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Psychological Benefits of Inclusive Soccer Program in Young Adults with and without Intellectual Disabilities

  • C.-C. (J.J.) ChenEmail author
  • Y. Ryuh
  • H. Hardwick
  • R. Shirley
  • B. Brinkley
  • S. Lim
  • Y. Lee
  • M.-L. Kim
ORIGINAL ARTICLE

Abstract

This study was aimed at investigating the effects of the inclusive soccer program on psychological benefits in young adults with and without intellectual disabilities (ID). In the current study, sport motivation, measured as the relative autonomy index, visuo-spatial working memory and selective attention aspects of executive function, measured as the computerized Corsi Block Tapping Test and Eriksen Flanker Test were assessed. Ten participants with ID and ten typical partners practiced soccer activities together for 50-min each session, twice a week for fifteen-week long. The whole practice sessions were monitored at moderate exercise intensity. Measures were tested at pre- and post- program. Our results indicated that the typical partners improved the performance in Corsi Block Tapping Test because partners needed to search and select participants with ID and targets simultaneously in a spatial field. The increased relative autonomy index was noted in participants with ID. They also improved response accuracy in Eriksen Flanker Test because they were requested to evaluate, analyze, and take the appropriate actions at all times during practice. Thus, the demanding of inclusive soccer activities might promote sport motivation in participants with ID and lead to different cognitive benefits in participants with ID and their partners respectively. Future research is needed to examine with a larger sample size. In addition, more cognitive and physiological measures should be applied to explore the underlying mechanisms among individuals with ID.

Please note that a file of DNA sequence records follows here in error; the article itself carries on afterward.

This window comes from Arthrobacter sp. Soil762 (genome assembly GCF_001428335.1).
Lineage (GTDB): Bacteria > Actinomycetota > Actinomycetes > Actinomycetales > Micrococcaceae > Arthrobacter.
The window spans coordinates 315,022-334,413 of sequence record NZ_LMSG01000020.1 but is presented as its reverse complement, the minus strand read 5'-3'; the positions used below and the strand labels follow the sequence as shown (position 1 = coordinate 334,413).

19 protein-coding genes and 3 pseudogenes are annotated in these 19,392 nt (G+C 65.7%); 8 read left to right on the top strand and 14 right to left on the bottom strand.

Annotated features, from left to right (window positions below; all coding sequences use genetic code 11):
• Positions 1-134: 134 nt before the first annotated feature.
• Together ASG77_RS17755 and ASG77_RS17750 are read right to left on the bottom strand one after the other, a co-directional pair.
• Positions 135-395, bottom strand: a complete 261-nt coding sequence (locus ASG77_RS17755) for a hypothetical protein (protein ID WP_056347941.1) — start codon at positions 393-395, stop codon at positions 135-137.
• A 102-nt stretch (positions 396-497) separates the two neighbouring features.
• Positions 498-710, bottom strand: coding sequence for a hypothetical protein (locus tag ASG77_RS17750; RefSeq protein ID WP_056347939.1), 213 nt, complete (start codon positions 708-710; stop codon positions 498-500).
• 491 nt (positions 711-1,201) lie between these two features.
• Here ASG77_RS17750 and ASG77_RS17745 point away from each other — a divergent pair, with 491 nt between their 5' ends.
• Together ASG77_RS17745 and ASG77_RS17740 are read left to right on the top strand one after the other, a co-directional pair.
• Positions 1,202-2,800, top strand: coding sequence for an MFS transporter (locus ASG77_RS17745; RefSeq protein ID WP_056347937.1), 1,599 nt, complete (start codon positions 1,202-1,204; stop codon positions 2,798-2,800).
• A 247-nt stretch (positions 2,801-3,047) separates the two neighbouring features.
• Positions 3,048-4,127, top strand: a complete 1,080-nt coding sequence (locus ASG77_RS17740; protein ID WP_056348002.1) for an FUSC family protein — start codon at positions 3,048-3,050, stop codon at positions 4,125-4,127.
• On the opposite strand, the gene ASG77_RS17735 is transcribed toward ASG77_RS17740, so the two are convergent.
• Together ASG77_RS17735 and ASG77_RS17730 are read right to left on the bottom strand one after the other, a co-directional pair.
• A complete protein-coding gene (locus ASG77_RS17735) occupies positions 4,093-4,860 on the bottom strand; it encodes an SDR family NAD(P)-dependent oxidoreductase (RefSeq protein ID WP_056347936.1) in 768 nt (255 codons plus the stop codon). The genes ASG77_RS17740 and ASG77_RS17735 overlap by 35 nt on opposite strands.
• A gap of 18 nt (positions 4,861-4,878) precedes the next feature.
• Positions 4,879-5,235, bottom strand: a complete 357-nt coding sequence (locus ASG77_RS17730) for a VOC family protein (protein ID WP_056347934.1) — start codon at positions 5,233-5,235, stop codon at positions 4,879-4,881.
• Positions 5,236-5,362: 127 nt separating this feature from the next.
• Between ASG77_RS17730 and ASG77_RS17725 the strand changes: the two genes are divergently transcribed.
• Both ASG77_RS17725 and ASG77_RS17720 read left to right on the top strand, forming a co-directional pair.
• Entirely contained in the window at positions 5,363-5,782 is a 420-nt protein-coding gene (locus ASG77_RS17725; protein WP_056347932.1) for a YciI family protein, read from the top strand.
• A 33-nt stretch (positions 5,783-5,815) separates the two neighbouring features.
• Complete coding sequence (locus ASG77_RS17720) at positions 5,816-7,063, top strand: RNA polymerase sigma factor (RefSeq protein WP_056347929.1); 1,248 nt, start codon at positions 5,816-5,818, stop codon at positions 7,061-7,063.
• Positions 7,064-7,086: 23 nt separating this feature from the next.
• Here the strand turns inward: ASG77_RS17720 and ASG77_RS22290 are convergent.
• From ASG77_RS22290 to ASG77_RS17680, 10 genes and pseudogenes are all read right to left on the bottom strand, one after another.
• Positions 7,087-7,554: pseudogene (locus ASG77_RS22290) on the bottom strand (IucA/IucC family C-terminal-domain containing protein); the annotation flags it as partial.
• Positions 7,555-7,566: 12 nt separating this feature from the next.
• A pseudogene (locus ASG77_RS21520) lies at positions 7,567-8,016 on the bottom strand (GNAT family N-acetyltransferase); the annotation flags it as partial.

Keywords

Inclusion Soccer Working memory Attention Sport motivation Intellectual disabilities 

Notes

Acknowledgements

We appreciate Amanda Bailey, Emily Wood, Emily Wise, Meredith Bass, Rebekah Shirley, Mary Enger, Aimee Pride, Olivia Lauren, Beth Brinkley, Katie McWhirter, Hannah Hardwick, Madelyn Winstead, and Meg Crocker who were the students who helped with data collection and participated in soccer practice as partners.

Funding

This research was supported by the National Research Foundation of Korea Grant funded by the Korean Government (MOE) (NRF-2017S1A2A2039405) and Mississippi State University College of Education Undergraduate Research Grant.

Compliance with Ethical Standards

Ethical Approval

All procedures performed in studies involving human participants were in accordance with the ethical standards of the institutional and/or national research committee and with the 1964 Helsinki declaration and its later amendments or comparable ethical standards.

Informed Consent

Informed consent was obtained from all individual participants as well as their parents/gurdians included in the study.

Conflict of Interest

The authors have no conflicts of interest to declare in reference to this work.

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Copyright information

© Springer Science+Business Media, LLC, part of Springer Nature 2019

Authors and Affiliations

  1. 1.Department of KinesiologyMississippi State UniversityMS StateUSA
  2. 2.Department of Sports, Leisure, and Recreation, College of Natural ScienceSoonchunhyang UniversityAsanSouth Korea

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